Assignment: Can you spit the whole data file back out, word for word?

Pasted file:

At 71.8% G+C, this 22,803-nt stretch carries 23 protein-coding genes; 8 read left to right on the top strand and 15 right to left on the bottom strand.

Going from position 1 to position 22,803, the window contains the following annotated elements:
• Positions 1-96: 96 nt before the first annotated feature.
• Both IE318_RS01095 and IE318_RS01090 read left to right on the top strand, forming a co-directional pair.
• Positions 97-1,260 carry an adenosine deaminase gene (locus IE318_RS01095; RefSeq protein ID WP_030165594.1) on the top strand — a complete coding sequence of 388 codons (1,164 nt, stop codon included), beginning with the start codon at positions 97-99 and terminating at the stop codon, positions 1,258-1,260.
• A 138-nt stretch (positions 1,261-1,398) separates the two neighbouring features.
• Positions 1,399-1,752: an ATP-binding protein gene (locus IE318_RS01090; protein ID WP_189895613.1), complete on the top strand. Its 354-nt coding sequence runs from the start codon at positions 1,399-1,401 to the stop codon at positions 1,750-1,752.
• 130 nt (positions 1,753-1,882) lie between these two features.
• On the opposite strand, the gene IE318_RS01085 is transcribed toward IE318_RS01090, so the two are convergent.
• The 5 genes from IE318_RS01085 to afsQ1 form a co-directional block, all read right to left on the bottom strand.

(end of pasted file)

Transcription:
At 71.8% G+C, this 22,803-nt stretch carries 23 protein-coding genes; 8 read left to right on the top strand and 15 right to left on the bottom strand.

Going from position 1 to position 22,803, the window contains the following annotated elements:
• Positions 1-96: 96 nt before the first annotated feature.
• Both IE318_RS01095 and IE318_RS01090 read left to right on the top strand, forming a co-directional pair.
• Positions 97-1,260 carry an adenosine deaminase gene (locus IE318_RS01095; RefSeq protein ID WP_030165594.1) on the top strand — a complete coding sequence of 388 codons (1,164 nt, stop codon included), beginning with the start codon at positions 97-99 and terminating at the stop codon, positions 1,258-1,260.
• A 138-nt stretch (positions 1,261-1,398) separates the two neighbouring features.
• Positions 1,399-1,752: an ATP-binding protein gene (locus IE318_RS01090; protein ID WP_189895613.1), complete on the top strand. Its 354-nt coding sequence runs from the start codon at positions 1,399-1,401 to the stop codon at positions 1,750-1,752.
• 130 nt (positions 1,753-1,882) lie between these two features.
• On the opposite strand, the gene IE318_RS01085 is transcribed toward IE318_RS01090, so the two are convergent.
• The 5 genes from IE318_RS01085 to afsQ1 form a co-directional block, all read right to left on the bottom strand.